Political Science | Pol Parties & Interest Groups
Y301 | 3448 | Hershey


Political parties and interest groups, to many people, are like warts
on the body politic.  The writers of the Constitution felt pretty
much the same way.  The long-standing criticism is that these groups
create conflicts where there are none, and cause the gridlock that so
often paralyzes government.  Then why is it that the writers of the
Constitution in fact created political parties within a decade of
founding the republic, and why do most Americans still consider
themselves to be either Democrats or Republicans?  Even though split-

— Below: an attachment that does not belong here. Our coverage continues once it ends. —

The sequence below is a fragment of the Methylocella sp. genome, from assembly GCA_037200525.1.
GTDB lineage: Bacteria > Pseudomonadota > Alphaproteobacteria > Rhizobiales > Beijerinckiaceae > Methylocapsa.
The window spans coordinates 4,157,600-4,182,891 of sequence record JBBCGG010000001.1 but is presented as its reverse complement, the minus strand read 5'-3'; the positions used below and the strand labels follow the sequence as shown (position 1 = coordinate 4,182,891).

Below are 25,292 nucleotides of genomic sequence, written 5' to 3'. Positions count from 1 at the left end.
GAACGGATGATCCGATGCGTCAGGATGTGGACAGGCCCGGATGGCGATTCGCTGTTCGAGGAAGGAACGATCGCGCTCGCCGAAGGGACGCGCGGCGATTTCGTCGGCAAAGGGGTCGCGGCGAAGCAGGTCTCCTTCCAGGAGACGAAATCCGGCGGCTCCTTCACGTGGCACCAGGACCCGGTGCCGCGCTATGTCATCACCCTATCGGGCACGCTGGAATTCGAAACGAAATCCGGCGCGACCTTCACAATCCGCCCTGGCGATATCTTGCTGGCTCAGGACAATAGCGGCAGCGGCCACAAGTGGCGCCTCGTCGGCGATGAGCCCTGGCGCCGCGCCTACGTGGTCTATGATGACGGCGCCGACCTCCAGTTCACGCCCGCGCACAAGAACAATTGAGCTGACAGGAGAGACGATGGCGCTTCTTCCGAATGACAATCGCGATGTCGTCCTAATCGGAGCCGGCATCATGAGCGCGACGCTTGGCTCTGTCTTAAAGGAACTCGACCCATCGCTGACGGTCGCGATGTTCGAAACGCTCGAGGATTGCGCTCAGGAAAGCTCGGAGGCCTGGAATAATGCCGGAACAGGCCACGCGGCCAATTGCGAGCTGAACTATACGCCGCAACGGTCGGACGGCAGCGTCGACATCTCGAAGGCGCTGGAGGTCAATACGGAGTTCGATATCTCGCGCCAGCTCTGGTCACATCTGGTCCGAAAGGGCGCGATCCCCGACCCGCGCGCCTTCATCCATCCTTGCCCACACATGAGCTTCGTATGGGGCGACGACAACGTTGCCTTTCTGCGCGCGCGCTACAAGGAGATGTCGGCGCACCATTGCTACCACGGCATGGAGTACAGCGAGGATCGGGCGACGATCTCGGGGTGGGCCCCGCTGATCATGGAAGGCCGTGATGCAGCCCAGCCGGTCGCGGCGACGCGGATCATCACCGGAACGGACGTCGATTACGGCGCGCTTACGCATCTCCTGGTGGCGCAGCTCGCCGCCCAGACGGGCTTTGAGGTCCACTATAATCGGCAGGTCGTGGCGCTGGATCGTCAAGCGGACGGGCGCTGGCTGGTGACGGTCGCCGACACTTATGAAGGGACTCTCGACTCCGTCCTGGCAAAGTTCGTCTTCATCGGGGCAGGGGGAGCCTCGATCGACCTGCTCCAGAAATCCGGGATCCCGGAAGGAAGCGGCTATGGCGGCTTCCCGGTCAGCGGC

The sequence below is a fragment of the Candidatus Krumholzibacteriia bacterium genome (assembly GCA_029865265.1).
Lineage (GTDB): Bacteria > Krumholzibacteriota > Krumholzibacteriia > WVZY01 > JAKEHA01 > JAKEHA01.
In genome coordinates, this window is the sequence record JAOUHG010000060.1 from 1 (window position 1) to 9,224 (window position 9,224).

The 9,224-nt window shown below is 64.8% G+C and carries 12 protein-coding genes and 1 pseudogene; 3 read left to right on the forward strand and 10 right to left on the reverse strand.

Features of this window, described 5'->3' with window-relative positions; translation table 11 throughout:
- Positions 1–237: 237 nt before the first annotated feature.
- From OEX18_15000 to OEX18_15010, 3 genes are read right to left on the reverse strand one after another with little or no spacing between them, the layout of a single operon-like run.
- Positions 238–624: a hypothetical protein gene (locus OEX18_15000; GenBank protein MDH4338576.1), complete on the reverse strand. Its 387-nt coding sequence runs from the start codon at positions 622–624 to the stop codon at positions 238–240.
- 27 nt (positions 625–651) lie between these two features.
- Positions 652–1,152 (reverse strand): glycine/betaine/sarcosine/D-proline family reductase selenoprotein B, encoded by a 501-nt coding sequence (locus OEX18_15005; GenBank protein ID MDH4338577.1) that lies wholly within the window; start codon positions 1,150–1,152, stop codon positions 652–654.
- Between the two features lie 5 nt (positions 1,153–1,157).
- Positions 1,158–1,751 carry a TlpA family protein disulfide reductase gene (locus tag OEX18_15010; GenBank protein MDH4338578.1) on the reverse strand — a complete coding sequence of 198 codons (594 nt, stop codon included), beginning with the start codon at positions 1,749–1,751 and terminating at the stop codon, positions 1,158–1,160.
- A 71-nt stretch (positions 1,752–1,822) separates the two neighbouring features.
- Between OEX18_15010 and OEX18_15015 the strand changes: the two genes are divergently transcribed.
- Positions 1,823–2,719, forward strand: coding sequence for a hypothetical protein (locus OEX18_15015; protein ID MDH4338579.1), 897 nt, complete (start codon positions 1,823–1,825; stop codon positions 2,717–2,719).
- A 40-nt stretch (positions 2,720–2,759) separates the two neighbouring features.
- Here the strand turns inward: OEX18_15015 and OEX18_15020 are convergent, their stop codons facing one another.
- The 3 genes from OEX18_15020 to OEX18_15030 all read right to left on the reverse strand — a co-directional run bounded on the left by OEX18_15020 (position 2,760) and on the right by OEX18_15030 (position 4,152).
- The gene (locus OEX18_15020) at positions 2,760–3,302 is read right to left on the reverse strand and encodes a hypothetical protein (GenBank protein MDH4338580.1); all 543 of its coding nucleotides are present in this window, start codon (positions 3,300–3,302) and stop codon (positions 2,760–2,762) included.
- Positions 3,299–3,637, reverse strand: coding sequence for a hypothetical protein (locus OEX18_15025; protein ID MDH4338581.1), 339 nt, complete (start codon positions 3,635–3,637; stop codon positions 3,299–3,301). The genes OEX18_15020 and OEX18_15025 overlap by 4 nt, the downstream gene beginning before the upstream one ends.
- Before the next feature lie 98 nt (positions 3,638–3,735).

ticket voting is common in elections now, why is it that the national
party organizations are better-funded and more active in campaigns
than they have been for most of our history?  And when eastern
European nations have been able to throw out their Communist rulers,
why have these nations so quickly produced political parties of their
own?
	Our job in this course is to understand what parties and
interest groups are capable of doing as intermediaries between
citizens and the government, and what they actually do in practice.
We'll look at third parties, political action committees, social
movements, campaign finance, and the relationships between parties
and interest groups as well.
	There will be a substantial amount of reading in this
course.  Two essay exams and several short research projects will be
assigned.